My Mother died a few years ago. I’m still getting over it. Maybe some things you just never actually get over.
You don’t get over how you felt when your children were born; you don’t just get used to them and move on, right? You don’t just get over being cheated on by some slimy ex-boyfriend (you know who you are) – I mean, you can stop wanting to run him over with your car, but some residual stuff is bound to hang around, right?
So why do people say you should get over things? I know, of course, it’s not healthy, or normal even, to dwell on every sad or awful thing that has ever happened to you; just like it’s probably not really healthy or normal to maintain the level of joy from your happiest moment: can you imagine going around, through life, as amped up as you were the first time you saw your baby, or got exactly what you wanted from Santa?
I know we have to move forward; grow up; incorporate; accept; deal. Of course we do, or we’d all be emotional cripples and weirdos. I think I’ve done all that. But I haven’t gotten over it.
My Mom left specific instructions that she did not want any kind of funeral or wake or celebration of life. She wanted her remains to be cremated, but left no wishes regarding the ashes. She hated funerals, and I think, she didn’t want to put any of us through the ordeal of planning such an event. She was a humble person, and I suspect she didn’t want that much attention focussed on her, even after she was gone.
I am one of five siblings, and it’s been difficult to reach any real consensus about what to do with our Mother’s ashes. None of us presume to know for certain what Mom would want, so we end up stalling over and over.
I picked up the ashes from the Funeral Home a few days after she died. The woman there brought me the small oblong box, and while she was trying to jam it into this little velvet bag – not unlike something you’d put a bottle of wine into as a hostess gift – she rambled on, complaining how someone had obviously ordered the wrong size bags; telling me how best to open the box without spilling the contents, and how there might be some bigger chunks in there and not to be alarmed by that, and to remember not to open the interior bag upwind if I were planning on sprinkling the ashes in Nature.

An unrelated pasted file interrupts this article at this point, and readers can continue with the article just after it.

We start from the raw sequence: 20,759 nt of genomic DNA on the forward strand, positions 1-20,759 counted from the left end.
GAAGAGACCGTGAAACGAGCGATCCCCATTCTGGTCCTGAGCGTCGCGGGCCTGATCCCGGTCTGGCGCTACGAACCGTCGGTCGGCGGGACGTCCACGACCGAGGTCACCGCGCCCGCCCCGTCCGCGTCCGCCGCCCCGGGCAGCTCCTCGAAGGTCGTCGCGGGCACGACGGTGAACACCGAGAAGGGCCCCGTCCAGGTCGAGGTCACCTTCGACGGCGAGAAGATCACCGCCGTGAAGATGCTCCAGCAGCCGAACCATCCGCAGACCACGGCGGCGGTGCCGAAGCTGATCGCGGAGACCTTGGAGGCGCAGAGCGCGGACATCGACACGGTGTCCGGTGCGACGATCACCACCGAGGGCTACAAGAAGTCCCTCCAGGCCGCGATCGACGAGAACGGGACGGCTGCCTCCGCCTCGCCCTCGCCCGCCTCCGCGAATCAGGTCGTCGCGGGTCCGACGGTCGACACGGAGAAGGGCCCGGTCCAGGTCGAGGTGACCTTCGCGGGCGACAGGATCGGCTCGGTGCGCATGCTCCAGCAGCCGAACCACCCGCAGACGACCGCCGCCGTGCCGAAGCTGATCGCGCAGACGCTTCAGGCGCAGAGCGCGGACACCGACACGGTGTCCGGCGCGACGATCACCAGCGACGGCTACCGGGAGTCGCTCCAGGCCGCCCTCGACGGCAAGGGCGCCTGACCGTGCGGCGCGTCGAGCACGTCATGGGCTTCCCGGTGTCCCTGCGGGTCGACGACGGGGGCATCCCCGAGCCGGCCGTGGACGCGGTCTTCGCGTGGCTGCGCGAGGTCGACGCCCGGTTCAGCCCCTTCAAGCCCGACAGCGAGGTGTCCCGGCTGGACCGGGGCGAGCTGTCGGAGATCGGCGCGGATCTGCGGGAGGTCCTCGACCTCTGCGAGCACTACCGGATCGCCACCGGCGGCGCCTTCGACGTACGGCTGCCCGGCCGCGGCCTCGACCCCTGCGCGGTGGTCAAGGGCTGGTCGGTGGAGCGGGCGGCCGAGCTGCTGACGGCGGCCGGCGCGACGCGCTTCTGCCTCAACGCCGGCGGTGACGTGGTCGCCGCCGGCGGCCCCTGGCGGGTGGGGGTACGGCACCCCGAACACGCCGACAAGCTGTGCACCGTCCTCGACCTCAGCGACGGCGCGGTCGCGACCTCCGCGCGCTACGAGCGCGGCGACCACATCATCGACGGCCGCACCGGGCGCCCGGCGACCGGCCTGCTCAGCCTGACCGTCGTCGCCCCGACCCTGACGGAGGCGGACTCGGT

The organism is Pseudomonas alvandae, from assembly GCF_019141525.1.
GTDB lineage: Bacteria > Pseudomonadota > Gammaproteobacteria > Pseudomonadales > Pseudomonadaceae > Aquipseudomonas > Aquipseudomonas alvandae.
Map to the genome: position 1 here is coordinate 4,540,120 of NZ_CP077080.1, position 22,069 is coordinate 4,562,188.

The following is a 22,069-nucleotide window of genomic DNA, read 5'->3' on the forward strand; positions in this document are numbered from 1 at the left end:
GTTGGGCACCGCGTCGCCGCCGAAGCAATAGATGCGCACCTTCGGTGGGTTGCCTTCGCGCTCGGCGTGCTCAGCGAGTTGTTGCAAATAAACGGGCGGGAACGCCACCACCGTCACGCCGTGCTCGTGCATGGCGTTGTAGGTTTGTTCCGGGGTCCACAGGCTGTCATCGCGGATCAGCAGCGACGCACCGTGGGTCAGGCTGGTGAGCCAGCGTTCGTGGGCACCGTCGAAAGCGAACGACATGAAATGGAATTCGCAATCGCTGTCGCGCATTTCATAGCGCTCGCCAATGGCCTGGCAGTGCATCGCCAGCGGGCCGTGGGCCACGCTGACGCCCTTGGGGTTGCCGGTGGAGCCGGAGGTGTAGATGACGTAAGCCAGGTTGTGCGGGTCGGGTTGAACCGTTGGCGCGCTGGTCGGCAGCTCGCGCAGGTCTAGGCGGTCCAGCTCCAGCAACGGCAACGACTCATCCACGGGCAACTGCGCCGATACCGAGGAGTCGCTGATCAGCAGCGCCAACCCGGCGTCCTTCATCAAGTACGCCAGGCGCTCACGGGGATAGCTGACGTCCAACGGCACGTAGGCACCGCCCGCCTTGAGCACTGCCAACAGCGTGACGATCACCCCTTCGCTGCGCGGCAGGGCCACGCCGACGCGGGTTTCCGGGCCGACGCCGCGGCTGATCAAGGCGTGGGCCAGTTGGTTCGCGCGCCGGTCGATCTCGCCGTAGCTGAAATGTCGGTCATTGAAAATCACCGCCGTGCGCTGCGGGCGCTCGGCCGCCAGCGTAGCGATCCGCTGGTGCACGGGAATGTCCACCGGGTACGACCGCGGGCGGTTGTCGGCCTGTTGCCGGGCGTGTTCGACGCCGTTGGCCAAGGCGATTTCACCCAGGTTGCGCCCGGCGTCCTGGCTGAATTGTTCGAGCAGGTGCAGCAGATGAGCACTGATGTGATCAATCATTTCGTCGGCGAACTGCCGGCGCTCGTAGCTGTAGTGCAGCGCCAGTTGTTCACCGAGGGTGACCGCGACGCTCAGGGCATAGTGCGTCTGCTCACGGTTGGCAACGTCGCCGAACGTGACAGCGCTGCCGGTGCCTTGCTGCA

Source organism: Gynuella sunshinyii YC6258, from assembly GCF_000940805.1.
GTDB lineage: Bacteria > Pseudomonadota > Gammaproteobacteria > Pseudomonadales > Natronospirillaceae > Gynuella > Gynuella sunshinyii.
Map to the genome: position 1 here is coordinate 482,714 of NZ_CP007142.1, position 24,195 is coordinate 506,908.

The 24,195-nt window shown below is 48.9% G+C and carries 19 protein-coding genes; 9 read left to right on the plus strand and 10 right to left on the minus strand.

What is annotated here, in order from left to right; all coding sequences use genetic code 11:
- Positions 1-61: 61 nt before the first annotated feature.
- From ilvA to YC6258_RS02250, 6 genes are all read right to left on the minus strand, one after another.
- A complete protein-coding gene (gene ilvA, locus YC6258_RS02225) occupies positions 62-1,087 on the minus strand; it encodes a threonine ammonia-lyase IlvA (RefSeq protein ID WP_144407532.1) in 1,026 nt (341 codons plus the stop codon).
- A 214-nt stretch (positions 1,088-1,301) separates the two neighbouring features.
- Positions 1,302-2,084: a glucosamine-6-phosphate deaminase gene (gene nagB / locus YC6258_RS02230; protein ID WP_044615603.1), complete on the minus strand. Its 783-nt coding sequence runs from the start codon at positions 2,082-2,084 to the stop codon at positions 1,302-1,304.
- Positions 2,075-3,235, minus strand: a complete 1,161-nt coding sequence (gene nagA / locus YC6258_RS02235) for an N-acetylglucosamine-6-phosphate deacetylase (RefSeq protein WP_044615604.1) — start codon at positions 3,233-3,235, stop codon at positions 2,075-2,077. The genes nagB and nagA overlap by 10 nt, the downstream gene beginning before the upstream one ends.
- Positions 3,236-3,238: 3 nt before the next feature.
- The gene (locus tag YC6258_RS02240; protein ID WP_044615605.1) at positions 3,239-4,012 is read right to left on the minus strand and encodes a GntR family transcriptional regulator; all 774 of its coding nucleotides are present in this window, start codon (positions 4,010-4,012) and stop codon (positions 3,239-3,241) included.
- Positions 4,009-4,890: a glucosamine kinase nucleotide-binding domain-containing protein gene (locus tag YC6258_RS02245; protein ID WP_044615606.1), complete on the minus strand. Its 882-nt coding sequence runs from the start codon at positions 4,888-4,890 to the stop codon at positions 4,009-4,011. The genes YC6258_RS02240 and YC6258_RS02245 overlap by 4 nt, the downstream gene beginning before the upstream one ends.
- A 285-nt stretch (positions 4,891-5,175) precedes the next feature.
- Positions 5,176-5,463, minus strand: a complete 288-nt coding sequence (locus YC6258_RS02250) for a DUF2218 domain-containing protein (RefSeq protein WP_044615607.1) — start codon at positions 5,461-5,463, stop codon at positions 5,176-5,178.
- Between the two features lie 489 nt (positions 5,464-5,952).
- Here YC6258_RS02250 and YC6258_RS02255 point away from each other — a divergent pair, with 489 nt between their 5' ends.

It was such a surreal exchange for me. She may as well have been instructing me on bread crumbs that I was planning to coat fish with. I stood there and cried, my brain was on hold somewhere. When she finally looked at me, she apologized, saying she sometimes forgot what she was actually packaging up.
Yeah. Standardized pat on hand. Zombie walk to car. Unknown moments or hours spent in parking lot, staring at box, brain refusing to understand how a few days ago that was the living, breathing woman that I loved so much.
I have had my Mother’s ashes, in that box, in that too small velvet bag, inside my closet, since that day. There has been at least one discussion per year about what to do next. Usually someone gets too sad to carry on, and we all walk very lightly around each others’ concerns or thoughts. Last year we reached a sort of agreement. Part of our plan includes laying a stone next to the one on our Father’s grave, marking our Mother’s passage.
I have been charged with ordering that stone. It seems a simple enough task really. My brothers and sister and I discussed what sort of sentiment we’d like engraved on the granite slab alongside the pertinent dates, and it’s been left to me to decide the exact wording.
There are probably less than ten words between me and finally ordering this thing to be made. But I cannot seem to do it. And I’m not sure why.
Obviously there is the gravity of trying to sum up someone’s life in some pithy little sentiment that cannot possibly suffice. My choice will, literally, be etched in stone. No pressure.